This novel is painful because it sheds light on what is happening in other countries. Girls are trafficked and forced into modern day slavery, a female child a commodity when one can’t afford to feed their other children, especially the male children. Daughters are sold to afford a better life for everyone else, and this is modern times! We take for granted the luxury of an education at it’s most elementary level. We fear having the opportunity to send our children to college, imagine not having the money for basic schooling. In this novel, Morufu’s hunger for an heir exposes how women are always the ‘curse’, the ‘failure’. His first wife’s animosity is a matter of her being ‘not right in the head’, to Morufu’s way of thinking, yet what drove her to rage, madness? Imagine the demands, the crushing weight of the pain all three wives endure, all because of old beliefs. A devil inside of him, indeed.

There is hope for Adunni through a sisterhood bond but other girls aren’t so lucky. It’s eye opening. It is a relief to know the freedoms of the Western World and yet trafficking of human beings happens here too so I am not getting on some high horse. Village life in Nigeria for Adunni is certainly not like our modern ways and superstitions still run rampant. Sacrificing goats in the hopes of birthing a son, killed for loving someone who was forced to marry another, marrying girls to old men so they can use their burgeoning fertility and have sons… it can feel like the dark ages, yet it is reality for many. Disposable girls, buried futures… but Adunni may just find her voice!

Publication Date: February 4, 2020

Penguin Group

Dutton

 

 

 

This Won’t End Well by Camille Pagán

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In reality, I’ve been expecting the best in spite of all evidence to the contrary- including an unshakable feeling that my so-called fiancé  would not be coming home tomorrow as he claimed.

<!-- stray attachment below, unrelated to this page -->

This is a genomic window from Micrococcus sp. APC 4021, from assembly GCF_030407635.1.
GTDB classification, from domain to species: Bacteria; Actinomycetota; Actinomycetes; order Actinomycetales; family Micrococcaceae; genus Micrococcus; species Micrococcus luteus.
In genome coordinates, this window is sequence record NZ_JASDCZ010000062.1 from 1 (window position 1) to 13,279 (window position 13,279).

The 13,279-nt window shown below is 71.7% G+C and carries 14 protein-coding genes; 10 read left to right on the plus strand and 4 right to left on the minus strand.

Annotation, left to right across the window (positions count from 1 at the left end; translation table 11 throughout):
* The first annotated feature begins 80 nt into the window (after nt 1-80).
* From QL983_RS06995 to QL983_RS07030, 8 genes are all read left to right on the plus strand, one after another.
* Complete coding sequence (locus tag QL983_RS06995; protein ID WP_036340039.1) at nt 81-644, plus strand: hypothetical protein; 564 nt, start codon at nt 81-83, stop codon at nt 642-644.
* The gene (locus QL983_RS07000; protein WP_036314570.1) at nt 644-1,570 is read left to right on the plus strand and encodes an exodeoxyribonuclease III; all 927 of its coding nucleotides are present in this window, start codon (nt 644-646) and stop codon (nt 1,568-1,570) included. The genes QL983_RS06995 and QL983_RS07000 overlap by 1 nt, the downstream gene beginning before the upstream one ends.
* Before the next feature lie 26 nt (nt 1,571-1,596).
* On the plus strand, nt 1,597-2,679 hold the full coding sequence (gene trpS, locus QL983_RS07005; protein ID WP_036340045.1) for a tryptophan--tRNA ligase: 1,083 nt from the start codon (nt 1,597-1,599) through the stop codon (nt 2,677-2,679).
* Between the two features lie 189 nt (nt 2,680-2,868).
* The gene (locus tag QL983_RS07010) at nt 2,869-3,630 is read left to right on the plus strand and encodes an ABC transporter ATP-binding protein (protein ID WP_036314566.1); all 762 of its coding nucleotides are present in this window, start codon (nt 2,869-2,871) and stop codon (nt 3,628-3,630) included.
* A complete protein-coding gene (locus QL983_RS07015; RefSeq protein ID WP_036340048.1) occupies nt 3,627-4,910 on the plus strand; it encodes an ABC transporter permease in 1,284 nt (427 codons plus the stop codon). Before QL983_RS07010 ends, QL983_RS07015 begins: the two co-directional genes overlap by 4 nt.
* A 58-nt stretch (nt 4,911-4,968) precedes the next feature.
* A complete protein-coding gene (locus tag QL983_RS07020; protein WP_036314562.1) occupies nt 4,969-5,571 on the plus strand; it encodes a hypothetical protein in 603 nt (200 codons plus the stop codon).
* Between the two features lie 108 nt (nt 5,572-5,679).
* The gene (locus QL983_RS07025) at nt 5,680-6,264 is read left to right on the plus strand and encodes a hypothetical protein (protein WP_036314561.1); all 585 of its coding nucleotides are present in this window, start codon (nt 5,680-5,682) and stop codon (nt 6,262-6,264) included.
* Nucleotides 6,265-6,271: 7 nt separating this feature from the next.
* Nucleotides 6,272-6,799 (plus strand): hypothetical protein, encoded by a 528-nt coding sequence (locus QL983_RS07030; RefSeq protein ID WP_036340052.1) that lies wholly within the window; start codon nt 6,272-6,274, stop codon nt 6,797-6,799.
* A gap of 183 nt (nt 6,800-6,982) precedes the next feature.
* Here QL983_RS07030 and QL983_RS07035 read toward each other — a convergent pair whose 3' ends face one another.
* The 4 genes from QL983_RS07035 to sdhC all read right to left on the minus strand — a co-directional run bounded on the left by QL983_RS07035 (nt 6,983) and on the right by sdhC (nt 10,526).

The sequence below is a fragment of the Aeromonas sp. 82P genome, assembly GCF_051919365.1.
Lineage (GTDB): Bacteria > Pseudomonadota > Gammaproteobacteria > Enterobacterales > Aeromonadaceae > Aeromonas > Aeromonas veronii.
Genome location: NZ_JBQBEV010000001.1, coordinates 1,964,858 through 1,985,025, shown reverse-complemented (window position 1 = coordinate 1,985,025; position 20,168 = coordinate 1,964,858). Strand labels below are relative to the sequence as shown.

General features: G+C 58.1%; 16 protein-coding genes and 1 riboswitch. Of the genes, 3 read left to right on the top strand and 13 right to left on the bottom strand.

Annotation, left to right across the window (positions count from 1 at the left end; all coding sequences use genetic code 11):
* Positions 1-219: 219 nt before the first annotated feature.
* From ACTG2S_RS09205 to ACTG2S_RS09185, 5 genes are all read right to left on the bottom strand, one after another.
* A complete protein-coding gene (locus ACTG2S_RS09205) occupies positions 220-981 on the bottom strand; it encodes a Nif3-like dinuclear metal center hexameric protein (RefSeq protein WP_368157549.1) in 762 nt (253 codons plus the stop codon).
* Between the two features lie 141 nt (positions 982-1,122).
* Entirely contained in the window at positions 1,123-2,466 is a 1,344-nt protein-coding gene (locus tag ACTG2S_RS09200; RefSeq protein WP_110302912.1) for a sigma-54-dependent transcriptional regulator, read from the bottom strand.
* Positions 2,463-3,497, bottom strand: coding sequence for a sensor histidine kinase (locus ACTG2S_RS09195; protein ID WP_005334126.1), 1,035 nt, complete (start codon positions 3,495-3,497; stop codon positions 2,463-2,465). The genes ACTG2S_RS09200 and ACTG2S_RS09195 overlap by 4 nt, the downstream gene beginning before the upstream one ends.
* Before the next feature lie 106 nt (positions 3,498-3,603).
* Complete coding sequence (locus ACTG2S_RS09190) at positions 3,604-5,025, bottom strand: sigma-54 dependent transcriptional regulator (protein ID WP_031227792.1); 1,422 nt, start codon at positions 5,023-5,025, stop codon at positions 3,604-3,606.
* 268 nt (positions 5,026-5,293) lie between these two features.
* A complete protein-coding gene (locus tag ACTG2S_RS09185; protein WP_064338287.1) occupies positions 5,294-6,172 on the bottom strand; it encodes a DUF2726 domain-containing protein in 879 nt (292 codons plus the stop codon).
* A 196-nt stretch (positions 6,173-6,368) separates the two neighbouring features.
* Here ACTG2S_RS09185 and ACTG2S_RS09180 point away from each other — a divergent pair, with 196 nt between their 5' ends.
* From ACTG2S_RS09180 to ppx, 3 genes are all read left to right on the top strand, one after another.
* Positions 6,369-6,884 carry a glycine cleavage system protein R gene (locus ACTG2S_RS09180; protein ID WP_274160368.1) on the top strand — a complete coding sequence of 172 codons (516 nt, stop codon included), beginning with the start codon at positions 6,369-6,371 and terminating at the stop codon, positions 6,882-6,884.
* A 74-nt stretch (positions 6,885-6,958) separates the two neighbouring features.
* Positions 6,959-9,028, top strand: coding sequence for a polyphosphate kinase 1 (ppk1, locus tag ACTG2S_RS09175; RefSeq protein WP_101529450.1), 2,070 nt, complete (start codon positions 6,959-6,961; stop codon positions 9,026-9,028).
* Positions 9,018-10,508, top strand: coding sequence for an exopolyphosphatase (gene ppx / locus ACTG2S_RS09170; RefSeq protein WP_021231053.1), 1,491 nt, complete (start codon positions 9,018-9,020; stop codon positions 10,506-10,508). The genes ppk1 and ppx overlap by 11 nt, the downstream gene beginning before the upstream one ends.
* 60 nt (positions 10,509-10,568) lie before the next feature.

Annie Mercer and her fiancé  (French teacher) Jon suddenly no longer seem to be on the same page about their future. Her important work as a chemist has ‘derailed’ after an incident involving her heinous boss Todd (who is way too hands on) , her best friend Leesa thinks every disaster can be cured with rose quartz and essential oil, products Leesa is peddling with serious ‘entrepreneurial spirit’, and Jon has abandoned her for Paris, informing her he needs space from everyone. This space encompasses her the most. Living with her mother seemed like the best thing a loving daughter could do, especially knowing her engagement has given her mom something to live for, pulled her out of her funk. It is also a chance for Annie to figure out her next move. Now, the hunger in her mother’s eyes to see Annie married is too much to bear, especially with Jon running off. Annie is resolved to keep new people out of her life, but her mother’s new neighbor gives her something to distract her, a brief escape from the disaster that is her own life. Cleaning houses for the neighbors is a welcome break from residue anger about what happened in her former work, the perfect way to make money while she maintains her ‘vow of interpersonal abstinence’. Where is the harm in watching a young life blooming?

The new neighbor is Harper, gliding through life on heels and for Annie, ‘watching her makes me feel like life could be easier’,  the shame though is Annie’s great brain never ceases to be thinking, chewing on all her problems. If only she could be as carefree. She has had enough drama, particularly the soap opera her own relationship with absent Jon has become. Jon, who won’t even reply to her emails, how is she supposed to have faith he will come back in time for their wedding date, looming awfully close now, when he has gone silent on her? Better to spend her time watching Harper, only to discover someone else is watching the intriguing beauty too. This someone is Mo, the suspicious ‘twenty-something Middle Eastern man’ that has raised alarm for the online neighborhood community. Mo, who catches her spying on Harper. Mo, however, has a purpose in his snooping, after-all it is his job as a private investigator to watch people. As the two get to know each other, he offers her the chance to work alongside him. Why not? It could be fun.